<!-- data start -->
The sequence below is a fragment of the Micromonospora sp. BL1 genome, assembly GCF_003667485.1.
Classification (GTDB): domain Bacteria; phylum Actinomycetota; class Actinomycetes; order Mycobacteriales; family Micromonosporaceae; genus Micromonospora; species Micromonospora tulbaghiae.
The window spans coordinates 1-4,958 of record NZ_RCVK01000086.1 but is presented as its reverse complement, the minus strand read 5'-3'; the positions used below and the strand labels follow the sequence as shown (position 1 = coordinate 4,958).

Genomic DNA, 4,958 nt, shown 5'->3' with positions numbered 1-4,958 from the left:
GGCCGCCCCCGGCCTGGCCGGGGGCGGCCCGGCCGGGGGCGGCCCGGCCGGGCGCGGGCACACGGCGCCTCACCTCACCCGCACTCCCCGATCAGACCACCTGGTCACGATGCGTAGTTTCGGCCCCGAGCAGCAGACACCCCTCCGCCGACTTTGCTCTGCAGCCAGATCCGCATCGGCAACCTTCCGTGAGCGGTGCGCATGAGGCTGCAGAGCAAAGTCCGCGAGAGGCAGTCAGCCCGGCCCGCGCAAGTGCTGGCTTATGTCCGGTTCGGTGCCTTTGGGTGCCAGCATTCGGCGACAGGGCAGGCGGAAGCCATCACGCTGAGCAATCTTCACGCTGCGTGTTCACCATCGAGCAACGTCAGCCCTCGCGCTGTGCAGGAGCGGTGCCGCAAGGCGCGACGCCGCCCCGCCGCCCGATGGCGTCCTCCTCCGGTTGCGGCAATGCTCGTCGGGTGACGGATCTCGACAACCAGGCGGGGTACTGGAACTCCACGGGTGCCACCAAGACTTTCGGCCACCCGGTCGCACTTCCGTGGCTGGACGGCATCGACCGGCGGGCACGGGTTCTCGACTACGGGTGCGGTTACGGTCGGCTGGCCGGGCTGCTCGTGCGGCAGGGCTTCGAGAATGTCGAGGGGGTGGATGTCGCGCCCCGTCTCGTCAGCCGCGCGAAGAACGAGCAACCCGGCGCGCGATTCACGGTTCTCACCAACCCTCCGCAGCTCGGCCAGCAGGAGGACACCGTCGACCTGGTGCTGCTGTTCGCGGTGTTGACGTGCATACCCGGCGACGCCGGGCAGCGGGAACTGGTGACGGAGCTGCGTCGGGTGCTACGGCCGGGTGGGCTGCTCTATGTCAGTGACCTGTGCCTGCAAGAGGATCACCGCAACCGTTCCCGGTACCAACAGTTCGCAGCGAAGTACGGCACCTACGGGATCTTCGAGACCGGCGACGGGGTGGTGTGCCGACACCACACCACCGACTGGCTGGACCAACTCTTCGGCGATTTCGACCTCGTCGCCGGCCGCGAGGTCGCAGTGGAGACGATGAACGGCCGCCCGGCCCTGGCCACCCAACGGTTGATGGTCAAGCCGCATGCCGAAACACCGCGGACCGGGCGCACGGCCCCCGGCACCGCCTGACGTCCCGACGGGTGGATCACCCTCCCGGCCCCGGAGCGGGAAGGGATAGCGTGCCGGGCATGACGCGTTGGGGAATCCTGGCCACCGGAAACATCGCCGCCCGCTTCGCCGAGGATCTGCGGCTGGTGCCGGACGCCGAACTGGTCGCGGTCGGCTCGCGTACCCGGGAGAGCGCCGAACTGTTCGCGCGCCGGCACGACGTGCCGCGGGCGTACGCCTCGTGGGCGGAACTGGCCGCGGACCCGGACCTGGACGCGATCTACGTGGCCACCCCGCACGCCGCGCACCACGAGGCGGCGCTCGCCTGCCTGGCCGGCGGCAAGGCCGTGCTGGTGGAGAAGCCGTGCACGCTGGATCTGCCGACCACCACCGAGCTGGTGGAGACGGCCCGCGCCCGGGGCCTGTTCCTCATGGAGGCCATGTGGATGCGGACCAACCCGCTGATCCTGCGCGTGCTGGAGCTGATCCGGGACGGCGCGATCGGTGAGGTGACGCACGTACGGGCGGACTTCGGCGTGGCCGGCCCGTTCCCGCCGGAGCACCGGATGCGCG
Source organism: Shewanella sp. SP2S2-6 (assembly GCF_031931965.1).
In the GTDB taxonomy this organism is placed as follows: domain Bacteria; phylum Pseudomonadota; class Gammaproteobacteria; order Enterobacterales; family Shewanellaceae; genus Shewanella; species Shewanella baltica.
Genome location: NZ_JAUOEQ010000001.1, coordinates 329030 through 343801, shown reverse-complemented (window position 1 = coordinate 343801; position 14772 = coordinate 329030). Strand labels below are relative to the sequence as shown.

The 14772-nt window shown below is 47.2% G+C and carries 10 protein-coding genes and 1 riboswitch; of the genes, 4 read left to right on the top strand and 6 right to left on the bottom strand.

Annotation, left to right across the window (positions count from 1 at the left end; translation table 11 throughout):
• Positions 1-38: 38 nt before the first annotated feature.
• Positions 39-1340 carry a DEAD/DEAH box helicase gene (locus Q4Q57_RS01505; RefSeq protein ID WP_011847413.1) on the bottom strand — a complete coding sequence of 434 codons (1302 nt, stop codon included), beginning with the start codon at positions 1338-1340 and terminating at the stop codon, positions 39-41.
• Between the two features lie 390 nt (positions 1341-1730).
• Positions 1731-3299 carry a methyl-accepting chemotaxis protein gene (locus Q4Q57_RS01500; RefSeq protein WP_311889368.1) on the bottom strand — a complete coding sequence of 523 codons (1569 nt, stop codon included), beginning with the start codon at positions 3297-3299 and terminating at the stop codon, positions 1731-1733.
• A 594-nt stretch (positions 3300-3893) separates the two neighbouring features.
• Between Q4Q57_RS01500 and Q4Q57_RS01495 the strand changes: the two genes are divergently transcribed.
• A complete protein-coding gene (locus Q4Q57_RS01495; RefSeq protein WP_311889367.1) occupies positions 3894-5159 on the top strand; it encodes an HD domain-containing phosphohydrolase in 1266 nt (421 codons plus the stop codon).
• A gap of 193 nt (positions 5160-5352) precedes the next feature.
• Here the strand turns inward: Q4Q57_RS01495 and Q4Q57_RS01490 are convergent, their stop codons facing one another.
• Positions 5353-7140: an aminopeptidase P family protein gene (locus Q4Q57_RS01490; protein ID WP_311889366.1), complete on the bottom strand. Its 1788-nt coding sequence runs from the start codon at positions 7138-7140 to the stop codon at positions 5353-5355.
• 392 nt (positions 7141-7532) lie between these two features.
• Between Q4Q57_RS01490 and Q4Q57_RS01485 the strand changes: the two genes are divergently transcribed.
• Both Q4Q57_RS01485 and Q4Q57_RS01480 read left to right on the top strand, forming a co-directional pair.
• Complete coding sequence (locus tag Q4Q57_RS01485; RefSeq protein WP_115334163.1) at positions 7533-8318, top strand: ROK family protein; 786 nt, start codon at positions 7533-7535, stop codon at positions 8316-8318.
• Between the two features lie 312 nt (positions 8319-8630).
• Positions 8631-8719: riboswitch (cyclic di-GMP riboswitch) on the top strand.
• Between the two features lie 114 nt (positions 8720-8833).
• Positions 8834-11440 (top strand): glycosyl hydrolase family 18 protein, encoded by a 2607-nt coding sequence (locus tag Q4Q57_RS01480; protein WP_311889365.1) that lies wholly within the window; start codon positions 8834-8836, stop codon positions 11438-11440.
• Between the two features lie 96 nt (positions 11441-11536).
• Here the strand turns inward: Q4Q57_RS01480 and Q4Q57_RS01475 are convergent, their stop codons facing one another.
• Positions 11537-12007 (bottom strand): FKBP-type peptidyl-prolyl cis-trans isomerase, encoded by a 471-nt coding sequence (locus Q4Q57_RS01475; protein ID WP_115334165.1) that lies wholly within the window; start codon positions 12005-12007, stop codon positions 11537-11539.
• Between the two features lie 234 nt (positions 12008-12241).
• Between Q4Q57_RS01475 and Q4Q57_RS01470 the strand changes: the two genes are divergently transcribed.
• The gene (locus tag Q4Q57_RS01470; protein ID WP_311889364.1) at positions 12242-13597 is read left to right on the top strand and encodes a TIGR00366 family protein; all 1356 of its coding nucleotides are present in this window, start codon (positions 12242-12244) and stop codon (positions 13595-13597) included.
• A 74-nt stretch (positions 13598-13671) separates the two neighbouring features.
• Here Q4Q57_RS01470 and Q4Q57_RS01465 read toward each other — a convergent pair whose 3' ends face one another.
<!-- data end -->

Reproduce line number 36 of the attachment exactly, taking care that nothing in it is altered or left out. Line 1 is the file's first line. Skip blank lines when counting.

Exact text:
• Here Q4Q57_RS01470 and Q4Q57_RS01465 read toward each other — a convergent pair whose 3' ends face one another.